After the kids' clinic at noon, Centrals resumed at 1 PM with a comprehensive thrashing of Minnesota at the hands of Austin. The Crows were just too good and too fast for the Freeze, winning in a shutout. Meanwhile, the Bulldogs continued their strong form with a hard-fought win over the Dingoes, 7.2.44 to 2.2.14.
As the afternoon crawled on and the weather began to turn, the Chicago Swans squeezed out another victory, defeating the Dingoes on the back of a strong defensive performance. In the final for D2 Pool A, the Lonestars battled Oklahoma in yet another close finish, taking home a 1-2 record for the tourney.
Concurrently, the Doggies' reserves battled it out with the Roos in what turned out to be an old-school chess match of a D2 title. Ultimately, the Kangas were within striking distance every step of the way, but Denver escaped with a 3.1.19 to 2.2.14 victory.
As for the women's tourney, it was a small, but quality, sample of what we can expect at Nationals. There's plenty of rising talent in the women's game, as exemplified by the creation of a North/South rivalry specifically for Centrals. In addition to the hosting Lady Bulldogs, the North/South contingency had women from Texas, Nashville, Chicago, Minnesota and others. The teams had a round-robin style tourney, with games scattered throughout the day, in addition to a women's clinic in the morning.
While the Lady Bulldogs opened the day with a win over South, overall, they had a tough time. Both North and South were hungry to upset the Doggies on their home turf, and they responded with two impressive wins apiece before the day was over. The South was largely composed of members of the Texas Heat, who have been looking stronger at each tournament they've attended since their debut last season.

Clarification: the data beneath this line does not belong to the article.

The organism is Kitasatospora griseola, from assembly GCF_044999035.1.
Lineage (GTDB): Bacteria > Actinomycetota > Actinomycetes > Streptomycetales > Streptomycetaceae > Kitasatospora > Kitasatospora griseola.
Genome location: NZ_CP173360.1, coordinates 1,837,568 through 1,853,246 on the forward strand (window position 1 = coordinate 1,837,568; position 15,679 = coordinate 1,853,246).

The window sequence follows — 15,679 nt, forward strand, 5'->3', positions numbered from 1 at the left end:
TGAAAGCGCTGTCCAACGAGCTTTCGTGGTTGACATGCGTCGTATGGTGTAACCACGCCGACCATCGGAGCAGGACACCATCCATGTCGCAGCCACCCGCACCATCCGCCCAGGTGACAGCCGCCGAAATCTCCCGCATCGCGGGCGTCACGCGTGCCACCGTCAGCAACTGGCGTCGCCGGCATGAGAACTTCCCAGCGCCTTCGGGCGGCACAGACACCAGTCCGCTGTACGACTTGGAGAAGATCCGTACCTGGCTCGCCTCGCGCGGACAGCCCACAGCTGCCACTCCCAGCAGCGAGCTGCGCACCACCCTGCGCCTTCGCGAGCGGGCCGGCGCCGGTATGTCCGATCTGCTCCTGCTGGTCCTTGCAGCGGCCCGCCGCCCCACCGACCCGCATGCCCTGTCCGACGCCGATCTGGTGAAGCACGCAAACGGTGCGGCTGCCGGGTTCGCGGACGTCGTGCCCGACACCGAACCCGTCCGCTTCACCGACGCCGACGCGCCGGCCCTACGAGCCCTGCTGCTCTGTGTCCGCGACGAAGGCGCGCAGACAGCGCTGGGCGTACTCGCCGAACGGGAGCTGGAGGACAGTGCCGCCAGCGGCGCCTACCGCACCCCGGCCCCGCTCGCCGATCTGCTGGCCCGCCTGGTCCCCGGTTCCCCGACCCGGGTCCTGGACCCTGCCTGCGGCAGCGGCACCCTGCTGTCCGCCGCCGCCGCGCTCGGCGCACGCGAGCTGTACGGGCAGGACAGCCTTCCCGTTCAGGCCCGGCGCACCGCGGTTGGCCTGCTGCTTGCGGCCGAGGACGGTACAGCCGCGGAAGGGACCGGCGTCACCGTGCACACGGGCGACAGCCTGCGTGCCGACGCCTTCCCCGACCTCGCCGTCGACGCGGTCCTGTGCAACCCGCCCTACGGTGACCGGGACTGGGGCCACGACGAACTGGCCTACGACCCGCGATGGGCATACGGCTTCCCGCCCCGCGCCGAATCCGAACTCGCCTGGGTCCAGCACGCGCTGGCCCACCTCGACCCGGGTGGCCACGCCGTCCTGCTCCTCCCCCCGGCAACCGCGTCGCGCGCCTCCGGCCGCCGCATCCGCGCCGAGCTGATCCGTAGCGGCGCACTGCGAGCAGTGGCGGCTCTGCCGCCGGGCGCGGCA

Austin Crows - D1 Men's Champions
Denver Bulldogs reserves - D2 Men's Champions
North (Minnesota Freeze/Chicago Swans/Des Moines Roosters/Ohio Valley River Rats) - Women's Champions
Austin Crows - 3-0
Denver Bulldogs - 1-1
Minnesota Freeze - 1-2
D2 Ladder (Pool A)
Chicago Swans/Wisconsin Wombats - 2-1
Nashville Kangaroos/Wisconsin Wombats/Arizona Hawks - 1-2
Houston Lonestars - 1-2
D2 Ladder (Pool B)
Denver Bulldogs - 3-0
Dallas Dingoes/Ohio Valley River Rats - 1-2
Oklahoma FC - 0-3
North (Minnesota Freeze/Chicago Swans/Des Moines Roosters/Ohio Valley River Rats) - 3-0
Denver Lady Bulldogs (Red) - 1-1
South (Texas Heat/Nashville Kangaroos) - 1-2
Denver Lady Bulldogs (Blue) - 0-2